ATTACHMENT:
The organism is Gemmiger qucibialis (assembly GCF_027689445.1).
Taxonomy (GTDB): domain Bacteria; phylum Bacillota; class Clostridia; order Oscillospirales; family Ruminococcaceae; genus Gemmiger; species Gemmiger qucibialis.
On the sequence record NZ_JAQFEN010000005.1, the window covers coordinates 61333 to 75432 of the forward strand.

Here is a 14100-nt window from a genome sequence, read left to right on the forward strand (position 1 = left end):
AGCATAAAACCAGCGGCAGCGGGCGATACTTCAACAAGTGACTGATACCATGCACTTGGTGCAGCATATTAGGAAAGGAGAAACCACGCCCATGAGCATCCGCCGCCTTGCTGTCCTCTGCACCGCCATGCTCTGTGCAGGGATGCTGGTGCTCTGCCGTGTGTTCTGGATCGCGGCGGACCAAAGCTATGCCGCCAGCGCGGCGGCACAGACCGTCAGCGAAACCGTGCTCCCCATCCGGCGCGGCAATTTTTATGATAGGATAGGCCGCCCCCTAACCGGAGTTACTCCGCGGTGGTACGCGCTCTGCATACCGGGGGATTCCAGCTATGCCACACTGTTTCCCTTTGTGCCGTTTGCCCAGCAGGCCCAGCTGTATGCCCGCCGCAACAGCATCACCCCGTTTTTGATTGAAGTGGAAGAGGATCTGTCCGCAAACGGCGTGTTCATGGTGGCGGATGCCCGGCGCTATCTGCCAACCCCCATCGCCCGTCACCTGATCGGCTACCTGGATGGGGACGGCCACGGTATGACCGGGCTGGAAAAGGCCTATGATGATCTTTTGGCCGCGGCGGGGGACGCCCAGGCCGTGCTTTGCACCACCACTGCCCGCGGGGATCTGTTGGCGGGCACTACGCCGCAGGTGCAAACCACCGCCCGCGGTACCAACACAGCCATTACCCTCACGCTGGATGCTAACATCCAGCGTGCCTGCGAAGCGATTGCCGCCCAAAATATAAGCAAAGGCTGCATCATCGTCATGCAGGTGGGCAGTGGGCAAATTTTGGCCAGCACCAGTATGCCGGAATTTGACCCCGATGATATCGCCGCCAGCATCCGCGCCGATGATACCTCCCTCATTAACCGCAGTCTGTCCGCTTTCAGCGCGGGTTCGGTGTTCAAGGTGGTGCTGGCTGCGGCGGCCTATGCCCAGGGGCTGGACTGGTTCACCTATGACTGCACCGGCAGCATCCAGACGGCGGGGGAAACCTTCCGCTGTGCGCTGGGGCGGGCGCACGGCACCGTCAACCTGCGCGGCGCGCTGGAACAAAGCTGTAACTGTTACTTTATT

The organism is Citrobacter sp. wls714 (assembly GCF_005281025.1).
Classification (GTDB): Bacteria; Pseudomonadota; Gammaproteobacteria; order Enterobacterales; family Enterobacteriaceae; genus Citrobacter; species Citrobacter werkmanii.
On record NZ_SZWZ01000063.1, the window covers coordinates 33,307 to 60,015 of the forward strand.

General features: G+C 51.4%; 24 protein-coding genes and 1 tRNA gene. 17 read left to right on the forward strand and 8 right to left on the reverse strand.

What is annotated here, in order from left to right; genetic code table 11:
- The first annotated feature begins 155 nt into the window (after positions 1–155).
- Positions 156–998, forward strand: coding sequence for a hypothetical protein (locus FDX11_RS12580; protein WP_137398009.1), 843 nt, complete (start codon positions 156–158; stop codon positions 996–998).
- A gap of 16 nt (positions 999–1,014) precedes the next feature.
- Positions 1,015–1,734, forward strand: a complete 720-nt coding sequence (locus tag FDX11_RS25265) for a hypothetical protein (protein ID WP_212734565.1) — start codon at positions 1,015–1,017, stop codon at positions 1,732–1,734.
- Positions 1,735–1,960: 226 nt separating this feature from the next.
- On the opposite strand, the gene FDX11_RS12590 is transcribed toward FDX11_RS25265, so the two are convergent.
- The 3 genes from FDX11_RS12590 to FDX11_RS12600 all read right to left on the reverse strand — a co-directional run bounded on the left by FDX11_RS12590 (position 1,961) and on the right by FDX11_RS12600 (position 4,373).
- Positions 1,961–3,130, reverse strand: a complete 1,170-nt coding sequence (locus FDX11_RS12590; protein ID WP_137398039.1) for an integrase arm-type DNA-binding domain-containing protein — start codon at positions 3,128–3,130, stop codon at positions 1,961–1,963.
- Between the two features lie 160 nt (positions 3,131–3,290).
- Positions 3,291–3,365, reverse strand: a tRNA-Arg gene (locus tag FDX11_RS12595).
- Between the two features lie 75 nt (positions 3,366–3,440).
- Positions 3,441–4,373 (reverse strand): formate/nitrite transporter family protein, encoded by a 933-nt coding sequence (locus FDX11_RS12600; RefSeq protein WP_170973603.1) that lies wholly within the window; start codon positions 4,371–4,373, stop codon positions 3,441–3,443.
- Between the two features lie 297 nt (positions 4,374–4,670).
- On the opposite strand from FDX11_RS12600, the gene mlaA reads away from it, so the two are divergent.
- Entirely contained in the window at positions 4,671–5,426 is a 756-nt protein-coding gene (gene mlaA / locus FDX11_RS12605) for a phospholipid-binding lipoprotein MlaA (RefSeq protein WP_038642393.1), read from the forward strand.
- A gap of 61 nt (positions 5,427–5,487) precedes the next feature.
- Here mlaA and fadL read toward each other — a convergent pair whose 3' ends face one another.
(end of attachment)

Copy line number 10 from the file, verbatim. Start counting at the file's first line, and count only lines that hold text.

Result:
What is annotated here, in order from left to right; genetic code table 11: